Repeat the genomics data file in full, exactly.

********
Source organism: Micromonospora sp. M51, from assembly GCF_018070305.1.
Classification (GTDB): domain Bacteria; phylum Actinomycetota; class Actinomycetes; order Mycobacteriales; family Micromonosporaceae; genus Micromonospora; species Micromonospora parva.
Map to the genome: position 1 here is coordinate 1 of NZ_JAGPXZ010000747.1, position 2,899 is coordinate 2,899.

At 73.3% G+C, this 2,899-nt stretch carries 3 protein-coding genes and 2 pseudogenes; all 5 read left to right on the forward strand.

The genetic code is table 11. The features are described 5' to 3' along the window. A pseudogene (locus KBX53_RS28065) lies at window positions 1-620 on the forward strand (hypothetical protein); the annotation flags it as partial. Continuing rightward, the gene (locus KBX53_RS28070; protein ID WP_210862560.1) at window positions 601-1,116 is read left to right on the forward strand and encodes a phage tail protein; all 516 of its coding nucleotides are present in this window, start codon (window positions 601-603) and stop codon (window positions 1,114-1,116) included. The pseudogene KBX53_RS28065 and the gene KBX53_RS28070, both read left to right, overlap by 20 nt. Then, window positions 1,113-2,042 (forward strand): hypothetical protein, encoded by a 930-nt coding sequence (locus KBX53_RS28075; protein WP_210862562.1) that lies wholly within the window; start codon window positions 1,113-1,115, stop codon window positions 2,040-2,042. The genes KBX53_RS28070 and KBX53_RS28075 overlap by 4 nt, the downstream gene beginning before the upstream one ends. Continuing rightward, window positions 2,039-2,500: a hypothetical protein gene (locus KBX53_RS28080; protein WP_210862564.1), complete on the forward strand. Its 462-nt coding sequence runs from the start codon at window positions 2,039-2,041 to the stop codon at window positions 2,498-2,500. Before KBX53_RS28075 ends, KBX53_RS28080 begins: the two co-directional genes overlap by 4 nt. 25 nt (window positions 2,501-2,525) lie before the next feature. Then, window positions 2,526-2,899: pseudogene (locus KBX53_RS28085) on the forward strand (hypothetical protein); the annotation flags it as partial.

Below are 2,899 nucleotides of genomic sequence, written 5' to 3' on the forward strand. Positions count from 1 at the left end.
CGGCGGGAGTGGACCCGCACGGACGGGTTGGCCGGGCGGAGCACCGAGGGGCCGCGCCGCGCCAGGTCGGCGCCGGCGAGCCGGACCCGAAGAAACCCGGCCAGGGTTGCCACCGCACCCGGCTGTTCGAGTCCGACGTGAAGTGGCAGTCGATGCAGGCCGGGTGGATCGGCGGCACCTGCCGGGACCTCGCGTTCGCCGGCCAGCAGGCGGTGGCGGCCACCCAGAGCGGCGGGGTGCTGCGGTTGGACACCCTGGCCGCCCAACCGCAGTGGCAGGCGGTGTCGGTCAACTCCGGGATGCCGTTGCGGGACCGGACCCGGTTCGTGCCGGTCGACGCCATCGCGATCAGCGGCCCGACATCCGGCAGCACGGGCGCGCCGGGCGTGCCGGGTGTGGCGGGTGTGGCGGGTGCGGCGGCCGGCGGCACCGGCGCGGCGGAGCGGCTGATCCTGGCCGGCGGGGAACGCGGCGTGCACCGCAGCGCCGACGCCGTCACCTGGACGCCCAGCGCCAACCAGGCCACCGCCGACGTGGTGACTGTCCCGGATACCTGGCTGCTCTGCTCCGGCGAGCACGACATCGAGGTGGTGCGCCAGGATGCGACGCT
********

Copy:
Source organism: Micromonospora sp. M51, from assembly GCF_018070305.1.
Classification (GTDB): domain Bacteria; phylum Actinomycetota; class Actinomycetes; order Mycobacteriales; family Micromonosporaceae; genus Micromonospora; species Micromonospora parva.
Map to the genome: position 1 here is coordinate 1 of NZ_JAGPXZ010000747.1, position 2,899 is coordinate 2,899.

At 73.3% G+C, this 2,899-nt stretch carries 3 protein-coding genes and 2 pseudogenes; all 5 read left to right on the forward strand.

The genetic code is table 11. The features are described 5' to 3' along the window. A pseudogene (locus KBX53_RS28065) lies at window positions 1-620 on the forward strand (hypothetical protein); the annotation flags it as partial. Continuing rightward, the gene (locus KBX53_RS28070; protein ID WP_210862560.1) at window positions 601-1,116 is read left to right on the forward strand and encodes a phage tail protein; all 516 of its coding nucleotides are present in this window, start codon (window positions 601-603) and stop codon (window positions 1,114-1,116) included. The pseudogene KBX53_RS28065 and the gene KBX53_RS28070, both read left to right, overlap by 20 nt. Then, window positions 1,113-2,042 (forward strand): hypothetical protein, encoded by a 930-nt coding sequence (locus KBX53_RS28075; protein WP_210862562.1) that lies wholly within the window; start codon window positions 1,113-1,115, stop codon window positions 2,040-2,042. The genes KBX53_RS28070 and KBX53_RS28075 overlap by 4 nt, the downstream gene beginning before the upstream one ends. Continuing rightward, window positions 2,039-2,500: a hypothetical protein gene (locus KBX53_RS28080; protein WP_210862564.1), complete on the forward strand. Its 462-nt coding sequence runs from the start codon at window positions 2,039-2,041 to the stop codon at window positions 2,498-2,500. Before KBX53_RS28075 ends, KBX53_RS28080 begins: the two co-directional genes overlap by 4 nt. 25 nt (window positions 2,501-2,525) lie before the next feature. Then, window positions 2,526-2,899: pseudogene (locus KBX53_RS28085) on the forward strand (hypothetical protein); the annotation flags it as partial.

Below are 2,899 nucleotides of genomic sequence, written 5' to 3' on the forward strand. Positions count from 1 at the left end.
CGGCGGGAGTGGACCCGCACGGACGGGTTGGCCGGGCGGAGCACCGAGGGGCCGCGCCGCGCCAGGTCGGCGCCGGCGAGCCGGACCCGAAGAAACCCGGCCAGGGTTGCCACCGCACCCGGCTGTTCGAGTCCGACGTGAAGTGGCAGTCGATGCAGGCCGGGTGGATCGGCGGCACCTGCCGGGACCTCGCGTTCGCCGGCCAGCAGGCGGTGGCGGCCACCCAGAGCGGCGGGGTGCTGCGGTTGGACACCCTGGCCGCCCAACCGCAGTGGCAGGCGGTGTCGGTCAACTCCGGGATGCCGTTGCGGGACCGGACCCGGTTCGTGCCGGTCGACGCCATCGCGATCAGCGGCCCGACATCCGGCAGCACGGGCGCGCCGGGCGTGCCGGGTGTGGCGGGTGTGGCGGGTGCGGCGGCCGGCGGCACCGGCGCGGCGGAGCGGCTGATCCTGGCCGGCGGGGAACGCGGCGTGCACCGCAGCGCCGACGCCGTCACCTGGACGCCCAGCGCCAACCAGGCCACCGCCGACGTGGTGACTGTCCCGGATACCTGGCTGCTCTGCTCCGGCGAGCACGACATCGAGGTGGTGCGCCAGGATGCGACGCT